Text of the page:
I kind of feel bad for picking on Dan (still) for he seems like a cool guy, but I feel his review in particular represents, what I think, is the problem with many reviewers, is that even when it seems like they’re going to start criticizing the thing they’re reviewing, they seem how twist back and offer another compliment; look at the first two sentences. I also take issue with  that last sentence as well. Of course they want to work with Spielberg and it’s not because he’s an “artistic genius”– it’s cause they like getting Oscars! Everyone knows that Spielberg movies are a fucking Oscar-factory because the Academy are usually made-up of either dumb apes or victims of blackmail. And no, the supporting cast isn’t all that memorable. Sally Fields? Meh, she’s okay and Tommy Lee Jones has some good scenes as Thaddeus Stevens (maybe the movie should have been about him?) as well as some ham-fisted ones. But also note the tone of Dan’s writing. This isn’t a guy that appears to be interested in giving an objective analysis of a film, but someone who’s a total fanboy. But the sad thing is a lot of the professional critics’ reviews aren’t a whole lot different, just a bit less blatant in their fanboyism. Seriously, is Spielberg’s dick that irresistible? Maybe I’m missing something…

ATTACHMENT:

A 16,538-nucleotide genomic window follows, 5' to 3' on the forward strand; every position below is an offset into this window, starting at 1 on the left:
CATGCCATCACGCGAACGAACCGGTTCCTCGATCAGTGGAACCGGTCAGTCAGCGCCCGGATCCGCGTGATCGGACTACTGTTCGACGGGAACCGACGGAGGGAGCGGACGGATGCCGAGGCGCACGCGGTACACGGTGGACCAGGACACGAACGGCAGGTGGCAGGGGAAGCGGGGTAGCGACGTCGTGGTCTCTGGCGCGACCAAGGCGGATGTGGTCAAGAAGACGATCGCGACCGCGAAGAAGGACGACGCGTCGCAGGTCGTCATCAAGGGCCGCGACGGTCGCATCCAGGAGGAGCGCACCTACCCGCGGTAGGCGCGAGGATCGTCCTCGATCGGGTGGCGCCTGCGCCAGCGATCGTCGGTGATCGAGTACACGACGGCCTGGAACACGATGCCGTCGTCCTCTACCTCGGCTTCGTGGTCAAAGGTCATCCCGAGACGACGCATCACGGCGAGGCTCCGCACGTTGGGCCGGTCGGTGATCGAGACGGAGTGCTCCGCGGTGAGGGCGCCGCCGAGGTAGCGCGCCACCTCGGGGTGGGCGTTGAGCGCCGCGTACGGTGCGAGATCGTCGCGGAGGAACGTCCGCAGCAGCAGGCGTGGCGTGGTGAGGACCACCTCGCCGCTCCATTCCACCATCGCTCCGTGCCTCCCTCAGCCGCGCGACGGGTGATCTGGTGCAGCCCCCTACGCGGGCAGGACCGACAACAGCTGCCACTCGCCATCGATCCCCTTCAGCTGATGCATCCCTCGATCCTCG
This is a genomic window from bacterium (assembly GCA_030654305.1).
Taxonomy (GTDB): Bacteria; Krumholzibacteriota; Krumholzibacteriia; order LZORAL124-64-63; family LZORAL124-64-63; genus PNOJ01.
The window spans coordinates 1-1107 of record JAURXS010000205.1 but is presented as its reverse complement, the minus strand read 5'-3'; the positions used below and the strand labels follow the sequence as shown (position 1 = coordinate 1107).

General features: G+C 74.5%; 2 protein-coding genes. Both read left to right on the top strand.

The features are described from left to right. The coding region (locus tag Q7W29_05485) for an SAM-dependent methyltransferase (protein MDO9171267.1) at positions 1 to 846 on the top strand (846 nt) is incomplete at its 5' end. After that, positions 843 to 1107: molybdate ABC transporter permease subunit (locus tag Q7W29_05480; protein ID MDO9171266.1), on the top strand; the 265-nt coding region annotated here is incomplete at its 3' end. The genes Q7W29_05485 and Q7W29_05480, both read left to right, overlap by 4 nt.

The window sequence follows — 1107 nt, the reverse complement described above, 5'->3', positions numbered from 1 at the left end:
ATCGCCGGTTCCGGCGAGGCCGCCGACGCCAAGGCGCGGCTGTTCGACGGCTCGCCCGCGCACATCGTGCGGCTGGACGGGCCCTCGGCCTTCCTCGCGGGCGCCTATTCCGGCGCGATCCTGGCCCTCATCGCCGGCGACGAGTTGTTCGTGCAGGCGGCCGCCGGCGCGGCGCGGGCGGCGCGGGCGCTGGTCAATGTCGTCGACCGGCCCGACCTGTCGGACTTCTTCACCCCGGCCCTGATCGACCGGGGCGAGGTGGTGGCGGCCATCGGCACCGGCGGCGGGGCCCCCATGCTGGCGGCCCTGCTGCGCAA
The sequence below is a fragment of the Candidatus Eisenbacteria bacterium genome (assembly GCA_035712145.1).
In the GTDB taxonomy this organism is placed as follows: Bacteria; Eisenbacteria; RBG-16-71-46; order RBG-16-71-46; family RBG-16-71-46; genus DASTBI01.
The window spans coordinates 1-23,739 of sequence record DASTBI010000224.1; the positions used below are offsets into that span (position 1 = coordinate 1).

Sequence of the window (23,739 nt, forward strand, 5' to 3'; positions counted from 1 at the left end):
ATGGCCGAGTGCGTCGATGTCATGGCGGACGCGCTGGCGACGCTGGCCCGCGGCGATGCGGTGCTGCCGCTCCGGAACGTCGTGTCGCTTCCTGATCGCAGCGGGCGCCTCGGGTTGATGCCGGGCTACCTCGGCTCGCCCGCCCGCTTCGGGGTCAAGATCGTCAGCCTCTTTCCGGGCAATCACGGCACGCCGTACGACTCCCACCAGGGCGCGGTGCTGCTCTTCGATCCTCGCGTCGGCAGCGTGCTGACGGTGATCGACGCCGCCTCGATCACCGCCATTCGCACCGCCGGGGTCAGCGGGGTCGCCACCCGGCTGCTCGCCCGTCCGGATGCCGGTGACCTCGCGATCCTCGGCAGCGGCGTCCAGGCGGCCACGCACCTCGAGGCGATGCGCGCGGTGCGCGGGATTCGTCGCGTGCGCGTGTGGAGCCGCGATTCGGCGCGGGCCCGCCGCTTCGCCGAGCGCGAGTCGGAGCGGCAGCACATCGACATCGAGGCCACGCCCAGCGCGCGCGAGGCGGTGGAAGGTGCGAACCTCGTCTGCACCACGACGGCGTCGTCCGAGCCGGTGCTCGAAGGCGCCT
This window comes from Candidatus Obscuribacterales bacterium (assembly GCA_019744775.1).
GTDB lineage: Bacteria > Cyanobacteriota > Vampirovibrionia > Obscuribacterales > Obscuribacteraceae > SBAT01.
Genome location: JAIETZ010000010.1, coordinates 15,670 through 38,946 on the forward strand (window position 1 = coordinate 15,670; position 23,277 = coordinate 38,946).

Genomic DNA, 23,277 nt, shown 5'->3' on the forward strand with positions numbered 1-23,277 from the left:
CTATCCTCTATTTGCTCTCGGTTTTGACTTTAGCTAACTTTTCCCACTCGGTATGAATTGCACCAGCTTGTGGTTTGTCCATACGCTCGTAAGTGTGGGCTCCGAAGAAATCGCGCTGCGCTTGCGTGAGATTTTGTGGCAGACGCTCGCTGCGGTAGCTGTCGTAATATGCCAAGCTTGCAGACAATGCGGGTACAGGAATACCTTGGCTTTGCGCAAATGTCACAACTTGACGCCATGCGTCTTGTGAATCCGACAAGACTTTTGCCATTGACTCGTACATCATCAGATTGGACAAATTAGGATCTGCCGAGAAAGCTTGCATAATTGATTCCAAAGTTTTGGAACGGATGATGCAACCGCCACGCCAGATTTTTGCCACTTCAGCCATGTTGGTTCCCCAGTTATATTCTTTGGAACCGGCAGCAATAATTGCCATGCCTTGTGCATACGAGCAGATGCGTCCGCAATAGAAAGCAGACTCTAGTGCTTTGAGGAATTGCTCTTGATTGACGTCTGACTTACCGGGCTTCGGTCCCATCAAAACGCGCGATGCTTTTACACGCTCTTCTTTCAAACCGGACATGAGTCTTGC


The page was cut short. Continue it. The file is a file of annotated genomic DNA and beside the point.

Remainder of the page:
Actually, let’s dwell on this a bit, no, not the fellatio, but online reviewers and bloggers in general. See, the only reason to read them is to get a perspective outside the mainstream, a perspective unfettered by a bias for oscar-bait and the conventional just because a certain names are attached. However, I’ve found out that most bloggers offer little different from most professional critics which is problematic considering that most “professionals” know very little of the field that they claim to have expertise of. This reminds me how members of certain online poetry communities despise “the System” yet turn around and endorse poems that are of similar ilk to those that are published in the lit-mags they claim to disdain.